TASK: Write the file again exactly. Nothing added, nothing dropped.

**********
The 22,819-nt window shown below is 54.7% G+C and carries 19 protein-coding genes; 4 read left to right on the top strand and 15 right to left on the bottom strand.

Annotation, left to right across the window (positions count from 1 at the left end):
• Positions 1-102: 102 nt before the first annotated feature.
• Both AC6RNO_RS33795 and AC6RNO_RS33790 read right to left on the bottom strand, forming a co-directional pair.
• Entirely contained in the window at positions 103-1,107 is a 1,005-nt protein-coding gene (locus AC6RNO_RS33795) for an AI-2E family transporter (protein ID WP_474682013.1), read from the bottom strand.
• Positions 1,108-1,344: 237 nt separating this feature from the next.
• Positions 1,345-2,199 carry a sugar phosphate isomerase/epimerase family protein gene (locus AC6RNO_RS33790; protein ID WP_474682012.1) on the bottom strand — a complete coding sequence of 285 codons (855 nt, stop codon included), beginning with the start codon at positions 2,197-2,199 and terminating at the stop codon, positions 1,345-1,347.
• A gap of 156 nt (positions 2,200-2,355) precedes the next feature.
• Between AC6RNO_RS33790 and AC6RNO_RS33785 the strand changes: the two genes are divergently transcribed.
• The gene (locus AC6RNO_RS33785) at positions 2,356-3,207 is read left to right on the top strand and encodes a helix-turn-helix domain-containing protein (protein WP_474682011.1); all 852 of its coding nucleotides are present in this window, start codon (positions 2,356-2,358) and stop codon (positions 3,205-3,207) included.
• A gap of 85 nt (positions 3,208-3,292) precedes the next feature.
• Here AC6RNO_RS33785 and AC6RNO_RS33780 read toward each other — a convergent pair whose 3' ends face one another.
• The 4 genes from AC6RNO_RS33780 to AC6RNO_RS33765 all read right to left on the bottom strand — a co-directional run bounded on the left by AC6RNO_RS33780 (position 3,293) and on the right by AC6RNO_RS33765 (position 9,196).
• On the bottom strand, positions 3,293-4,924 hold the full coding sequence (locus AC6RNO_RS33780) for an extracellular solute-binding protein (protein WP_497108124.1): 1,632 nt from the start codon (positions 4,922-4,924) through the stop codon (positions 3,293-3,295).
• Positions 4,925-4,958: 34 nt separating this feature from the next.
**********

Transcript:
The 22,819-nt window shown below is 54.7% G+C and carries 19 protein-coding genes; 4 read left to right on the top strand and 15 right to left on the bottom strand.

Annotation, left to right across the window (positions count from 1 at the left end):
• Positions 1-102: 102 nt before the first annotated feature.
• Both AC6RNO_RS33795 and AC6RNO_RS33790 read right to left on the bottom strand, forming a co-directional pair.
• Entirely contained in the window at positions 103-1,107 is a 1,005-nt protein-coding gene (locus AC6RNO_RS33795) for an AI-2E family transporter (protein ID WP_474682013.1), read from the bottom strand.
• Positions 1,108-1,344: 237 nt separating this feature from the next.
• Positions 1,345-2,199 carry a sugar phosphate isomerase/epimerase family protein gene (locus AC6RNO_RS33790; protein ID WP_474682012.1) on the bottom strand — a complete coding sequence of 285 codons (855 nt, stop codon included), beginning with the start codon at positions 2,197-2,199 and terminating at the stop codon, positions 1,345-1,347.
• A gap of 156 nt (positions 2,200-2,355) precedes the next feature.
• Between AC6RNO_RS33790 and AC6RNO_RS33785 the strand changes: the two genes are divergently transcribed.
• The gene (locus AC6RNO_RS33785) at positions 2,356-3,207 is read left to right on the top strand and encodes a helix-turn-helix domain-containing protein (protein WP_474682011.1); all 852 of its coding nucleotides are present in this window, start codon (positions 2,356-2,358) and stop codon (positions 3,205-3,207) included.
• A gap of 85 nt (positions 3,208-3,292) precedes the next feature.
• Here AC6RNO_RS33785 and AC6RNO_RS33780 read toward each other — a convergent pair whose 3' ends face one another.
• The 4 genes from AC6RNO_RS33780 to AC6RNO_RS33765 all read right to left on the bottom strand — a co-directional run bounded on the left by AC6RNO_RS33780 (position 3,293) and on the right by AC6RNO_RS33765 (position 9,196).
• On the bottom strand, positions 3,293-4,924 hold the full coding sequence (locus AC6RNO_RS33780) for an extracellular solute-binding protein (protein WP_497108124.1): 1,632 nt from the start codon (positions 4,922-4,924) through the stop codon (positions 3,293-3,295).
• Positions 4,925-4,958: 34 nt separating this feature from the next.